Yikes. Where do babies come from. I’ve tackled that issue a little, with my daughter. That’s a tough one.


    • sajbat says:

      I think that’s fantastic! Ha! Don’t you think it’s interesting, though, that it took a situation in which you would be the minority race to stimulate such a discussion? Not that that is the only time you have had such talks, but it supports my theory that being a minority is what often prompts these issues and discussions–something that didn’t happen for your kids until they were in a black church!


      • Gizabeth Shyder says:

        I agree – you don’t really feel your skin color until you are in a minority. Growing up in the Bible Belt – I have rarely felt it. I often wonder how my Hispanic and African-American partners feel – they are such the minority in our Southern Baptist white bread hospital. I am proud of my large, racially eclectic group.

        I am so glad that at 7, C did not feel like she was in a minority, and didn’t differentiate between her light brown skin and the darker skin of those surrounding her. Made me a proud mommy, and I hope to continue to be vigilant in being a sounding board and trying to correct any prejudices she gets from her peers.


  2. Shree says:

    Everything else in nature comes in many colors, shapes, sizes…why shouldn’t people?

    Yes, people are surprised I speak correct English etc, and my daughter will always be asked where she’s “really” from, although her Canadian and Russian parentage friends never are.

    I’ve chosen to not recount experiences during my years in England: being spat on as people walked by, bus drivers routinely drove by if no white person waiting at the stop etc. Will do so in the correct context of “not everyone is that way” etc when the topic arises.

    Giving Tree Montessori School in Colorado Springs taught a lovely song entitled “Colors of Earth”. The refrain is “….and I love the colors that made you!” I’ll try to get hold of the lyrics and forward to you.

    Babies? That’s easy! The stork brings them, everyone knows that!


    • sajbat says:

      I’d love the lyrics to the song–maybe I could share it with the kids’ classes at school. And storks. yes. Different colored storks for different colored babies, perhaps?


  3. lisa says:

    Perhaps it’s obvious that I talk a lot to my kids about racial differences. We use the books The Colors of Us and Hair a lot. But, the thing is, that my mother always talked to me about race, growing up in the 70s. She actively tried to arrange friendship opportunities for us with kids of different races (tough, in our Chicago suburb). And in fact, her mother had done the same in raising her. I still am curious about how much flack my grandmother must have received in the early 40s for giving her daughter a black baby doll (which was later passed to me). Colorblindness is a recent phenomena. People like my grandparents, who lived through civil rights, and my paternal grandmother saw burning crosses from her bedroom window as a child (just outside of Chicago), made their own decisions about how to respond. And all of my grandparents chose to raise their kids with an awareness and respect for racial differences.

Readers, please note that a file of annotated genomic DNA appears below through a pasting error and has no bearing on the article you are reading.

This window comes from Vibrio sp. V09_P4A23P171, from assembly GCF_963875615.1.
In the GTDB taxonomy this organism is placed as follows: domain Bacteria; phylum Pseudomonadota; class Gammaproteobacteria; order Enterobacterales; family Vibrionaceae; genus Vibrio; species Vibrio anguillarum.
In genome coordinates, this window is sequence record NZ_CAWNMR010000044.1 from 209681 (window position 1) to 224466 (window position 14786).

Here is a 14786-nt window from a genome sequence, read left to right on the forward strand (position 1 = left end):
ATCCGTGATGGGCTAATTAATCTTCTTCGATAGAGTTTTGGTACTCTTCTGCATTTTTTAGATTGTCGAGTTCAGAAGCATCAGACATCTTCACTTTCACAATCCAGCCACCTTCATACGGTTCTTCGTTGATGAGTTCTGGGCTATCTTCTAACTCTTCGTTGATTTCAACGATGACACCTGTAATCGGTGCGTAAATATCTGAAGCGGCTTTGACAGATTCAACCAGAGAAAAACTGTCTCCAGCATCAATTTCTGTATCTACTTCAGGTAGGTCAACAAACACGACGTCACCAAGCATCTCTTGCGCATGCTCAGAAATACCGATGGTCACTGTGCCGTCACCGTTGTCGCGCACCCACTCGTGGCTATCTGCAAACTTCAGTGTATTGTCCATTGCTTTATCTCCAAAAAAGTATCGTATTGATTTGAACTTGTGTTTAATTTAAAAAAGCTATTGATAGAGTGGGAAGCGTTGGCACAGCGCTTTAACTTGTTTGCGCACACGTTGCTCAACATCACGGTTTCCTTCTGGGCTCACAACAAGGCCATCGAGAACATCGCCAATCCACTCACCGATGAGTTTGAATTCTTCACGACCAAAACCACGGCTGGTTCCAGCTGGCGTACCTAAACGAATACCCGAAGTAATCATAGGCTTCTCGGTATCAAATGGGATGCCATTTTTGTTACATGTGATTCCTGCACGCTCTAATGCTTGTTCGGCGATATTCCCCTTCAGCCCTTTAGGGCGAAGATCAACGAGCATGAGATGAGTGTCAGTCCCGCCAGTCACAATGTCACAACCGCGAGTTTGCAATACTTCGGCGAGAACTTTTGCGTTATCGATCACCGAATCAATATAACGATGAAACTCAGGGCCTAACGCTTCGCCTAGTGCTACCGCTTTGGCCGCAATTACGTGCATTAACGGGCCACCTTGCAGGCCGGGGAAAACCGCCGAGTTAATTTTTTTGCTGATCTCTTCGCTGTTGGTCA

I am stunned that it has not yet happened and am braced for my kids coming home saying they were told that they can’t be real siblings because they are different races. But, they are both in environments where anglos are not the majority, and their teachers are largely minorities. I am hoping this experience of not being conspicuous is laying a foundation for them.
    While you are probably right about B’s parents, you never know. In various ways, I have been pitied and complimented as the “pretty little cripple” much of my life. And I was furious when I initially read about your patient’s comment, perhaps more so because it touched my own experience. (I’ve typed the next sentence about my discussion with J about it several times and can’t get it right-we need a glass of wine soon.)
    I recently had an interaction with a very supportive high school friend whom I haven’t seen in many years, who told me how much she loves AfAm hair and how her friends indulge her by letting her touch it. I like and respect this person, but this confuses and disappoints me.
    So, I really struggle with trying not to judge, but I wonder sometimes what people are thinking and why they are not teaching their children better.
    But then, my children won’t be attending a premier neighborhood school because I was so disappointed in the asst principal’s response to my question about diversity education, in which she indicated that they rely on children who are different to be ambassadors to their peers. And I worry that my response to things like that may limit my children’s opportunities.
    Sorry for rambling. But I get tired of excuses for white parents when I think of my grandparents, born in c. 1910, talking to their kids about race and respect. They were far from perfect, but they really tried because they knew what was right. They also addressed homosexuality, but that’s a different story.